I have created an UIViewController sub class which can either be pushed in a navigation stack of a UINavigationController or presented(modally) from any UIViewController. I need to identify whether my view controller is presented, if it is presented I need to add a toolbar with a close button at the top of the view controller. (else if it is pushed in navigation stack then the default close button will get added, by using that the user can go back.)

In all the available versions say 4.3, 5.0, till 6.0, from inside an UIViewController sub class, Can I assume that the view controller is presented(modally) if the following condition is satisfied.

if(self.parentViewController == nil || self.navigationController == nil)

13 Answers 13


With iOS 5, UIViewController gained a readonly property named presentingViewController, that replaces the older semantics of parentViewController (which now describes containment). This property can be used when a view controller needs to get at the view controller that’s presenting it — note: this will often be something else than what you’d expect, if you’re new to the API!

In addition, the isBeingPresented property had been introduced to pretty much solve the class of situations you’re currently in. Check for this property in your view controller’s viewWillAppear:.


I overread that you seem to target iOS 4.3 as well:
In that case, you need to guard the call to isBeingPresented with an if ([self respondsToSelector:…]) you can then in the else block check for whether the parentViewController is not nil.

Another approach to backwards compatibility might be to override +resolveInstanceMethod: to add an implementation for -isBeingPresented at runtime. This will leave your calling sites clean, and you’d get rid of runtime-magic as soon as you let go of ancient iOS support ;-)

Note, though, that there are edge cases to this, and you initial approach as well, when running on iOS <5:

The view controller can be presented contained in any other view controller—including navigation controllers. When that last case happens, you’re out of luck: parentViewController will be nil, while navigationController will not. You can try to add gobs of unwieldy code to mitigate this limitation in older iOSes…or you could just let it go.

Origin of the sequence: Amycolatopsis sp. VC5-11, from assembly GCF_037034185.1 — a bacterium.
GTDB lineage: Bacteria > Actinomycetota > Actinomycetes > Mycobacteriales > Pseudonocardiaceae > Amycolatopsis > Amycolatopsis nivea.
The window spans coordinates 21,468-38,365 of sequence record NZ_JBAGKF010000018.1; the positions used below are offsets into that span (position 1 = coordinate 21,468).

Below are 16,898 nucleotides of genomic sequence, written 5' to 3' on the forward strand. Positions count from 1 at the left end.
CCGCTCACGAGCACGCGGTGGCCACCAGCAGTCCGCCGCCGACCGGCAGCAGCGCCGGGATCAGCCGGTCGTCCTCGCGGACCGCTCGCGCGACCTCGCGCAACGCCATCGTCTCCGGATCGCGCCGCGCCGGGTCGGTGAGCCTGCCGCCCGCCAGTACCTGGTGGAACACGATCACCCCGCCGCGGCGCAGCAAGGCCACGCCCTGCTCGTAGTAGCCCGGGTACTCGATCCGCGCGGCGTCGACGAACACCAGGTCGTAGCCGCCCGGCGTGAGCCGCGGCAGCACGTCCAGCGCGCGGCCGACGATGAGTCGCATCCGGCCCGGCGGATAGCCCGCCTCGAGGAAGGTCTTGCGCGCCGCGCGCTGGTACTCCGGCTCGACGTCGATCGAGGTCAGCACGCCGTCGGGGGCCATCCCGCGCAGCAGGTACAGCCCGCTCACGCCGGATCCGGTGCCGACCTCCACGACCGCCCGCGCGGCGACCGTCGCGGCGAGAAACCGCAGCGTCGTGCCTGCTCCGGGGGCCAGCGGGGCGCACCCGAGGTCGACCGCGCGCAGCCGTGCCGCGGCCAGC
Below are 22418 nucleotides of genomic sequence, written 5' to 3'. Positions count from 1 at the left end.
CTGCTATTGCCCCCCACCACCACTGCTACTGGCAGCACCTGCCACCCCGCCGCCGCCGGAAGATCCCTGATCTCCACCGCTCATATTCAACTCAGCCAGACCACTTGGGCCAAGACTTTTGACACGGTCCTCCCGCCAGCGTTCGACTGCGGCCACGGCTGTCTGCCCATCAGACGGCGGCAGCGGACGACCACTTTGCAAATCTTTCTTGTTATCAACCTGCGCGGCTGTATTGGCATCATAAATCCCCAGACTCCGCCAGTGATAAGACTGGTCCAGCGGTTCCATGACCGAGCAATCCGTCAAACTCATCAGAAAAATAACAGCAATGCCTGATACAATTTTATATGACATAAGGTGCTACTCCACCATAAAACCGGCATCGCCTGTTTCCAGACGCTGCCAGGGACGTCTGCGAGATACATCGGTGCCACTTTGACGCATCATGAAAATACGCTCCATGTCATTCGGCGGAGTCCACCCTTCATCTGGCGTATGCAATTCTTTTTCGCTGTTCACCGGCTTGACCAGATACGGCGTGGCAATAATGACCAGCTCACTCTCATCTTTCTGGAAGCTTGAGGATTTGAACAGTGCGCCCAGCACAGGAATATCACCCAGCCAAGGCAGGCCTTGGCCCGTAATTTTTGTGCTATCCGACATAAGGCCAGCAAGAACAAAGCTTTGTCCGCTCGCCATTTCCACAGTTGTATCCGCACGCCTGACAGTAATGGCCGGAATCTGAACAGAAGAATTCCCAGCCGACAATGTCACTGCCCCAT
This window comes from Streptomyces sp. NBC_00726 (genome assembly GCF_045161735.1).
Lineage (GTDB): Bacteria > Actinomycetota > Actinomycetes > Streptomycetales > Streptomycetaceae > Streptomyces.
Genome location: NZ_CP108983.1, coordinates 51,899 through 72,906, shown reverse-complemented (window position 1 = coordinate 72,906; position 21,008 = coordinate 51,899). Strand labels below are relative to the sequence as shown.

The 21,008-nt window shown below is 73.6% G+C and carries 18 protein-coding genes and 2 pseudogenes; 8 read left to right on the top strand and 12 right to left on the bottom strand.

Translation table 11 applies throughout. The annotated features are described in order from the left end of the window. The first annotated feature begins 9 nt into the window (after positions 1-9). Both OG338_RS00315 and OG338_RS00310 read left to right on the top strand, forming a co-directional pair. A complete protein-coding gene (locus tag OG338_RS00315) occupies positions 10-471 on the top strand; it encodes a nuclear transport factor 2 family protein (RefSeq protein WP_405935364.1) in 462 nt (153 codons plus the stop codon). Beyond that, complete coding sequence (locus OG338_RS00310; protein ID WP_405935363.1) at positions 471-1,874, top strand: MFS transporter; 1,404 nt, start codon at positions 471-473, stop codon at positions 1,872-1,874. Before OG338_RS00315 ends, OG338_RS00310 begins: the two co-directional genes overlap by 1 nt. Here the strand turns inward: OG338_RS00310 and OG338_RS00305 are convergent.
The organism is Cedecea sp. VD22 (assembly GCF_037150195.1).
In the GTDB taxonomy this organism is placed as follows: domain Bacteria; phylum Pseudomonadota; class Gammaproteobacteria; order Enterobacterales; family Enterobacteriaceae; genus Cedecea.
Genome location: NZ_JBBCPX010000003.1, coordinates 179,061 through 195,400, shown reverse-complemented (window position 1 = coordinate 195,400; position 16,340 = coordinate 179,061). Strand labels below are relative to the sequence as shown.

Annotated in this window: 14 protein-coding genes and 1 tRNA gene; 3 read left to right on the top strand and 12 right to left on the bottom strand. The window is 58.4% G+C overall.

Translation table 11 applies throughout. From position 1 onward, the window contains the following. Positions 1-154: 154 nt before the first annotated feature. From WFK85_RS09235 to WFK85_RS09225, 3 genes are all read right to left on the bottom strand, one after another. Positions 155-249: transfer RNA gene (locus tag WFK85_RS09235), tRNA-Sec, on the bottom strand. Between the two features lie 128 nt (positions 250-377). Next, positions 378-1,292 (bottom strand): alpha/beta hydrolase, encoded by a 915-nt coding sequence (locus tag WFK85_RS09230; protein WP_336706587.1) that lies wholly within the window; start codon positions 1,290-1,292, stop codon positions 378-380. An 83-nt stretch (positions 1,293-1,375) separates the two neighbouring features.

• isBeingPresented is the exact one which I need to check whether to determine whether my view controller is presented or pushed in iOS 5.0 and above. But to support 4.3, I can not just check parentViewController is not nil, right?. Because parentViewController is not nil, in both cases pushing and presenting. parentViewController doc says "Prior to iOS 5.0, if a view did not have a parent view controller and was being presented, the presenting view controller would be returned." Also I dint understand adding implementation at runtime. Is it possible to elaborate?.
    – saikamesh
    Mar 6, 2013 at 12:15
  • In iOS <5 parentViewController meant “the view controller that is presenting you”. IIRC, that excludes containment. You probably don’t want to be adding implementation at runtime, but if you’re really interested, check out the docs for +resolveInstanceMethod:, and the guide.
    – danyowdee
    Mar 6, 2013 at 13:32

I use the this code to check whether the UIViewController is presented.

if (uiviewcontroller.presentingViewController != nil) {
   // do something
  • 1
    If you are checking against your root view controller, this will always be nil. For the root controller, I check if self.presentedViewController == nil. If it's not nil, it means it's presenting something else and the root isn't visible anymore.
    – endavid
    Feb 20, 2016 at 16:24

I had a similar case, however the view controller that I presented is wrapped in it's own navigation controller. So in that view controller when I need to determine whether or not to add the close button vs a back button, I just check the navigation controllers stack size. If the screen is presented, the stack size should be one (needs close button)... and if it is pushed using an existing navigation controller, then stack size will be larger than one (needs back button).

BOOL presented = [[self.navigationController viewControllers] count] == 1;

To handle this kind of behavior, I usually set/reset a BOOL toggling it in viewWillAppear/viewWillDisappear methods.

By the way, your test condition seems incorrect. I think you should use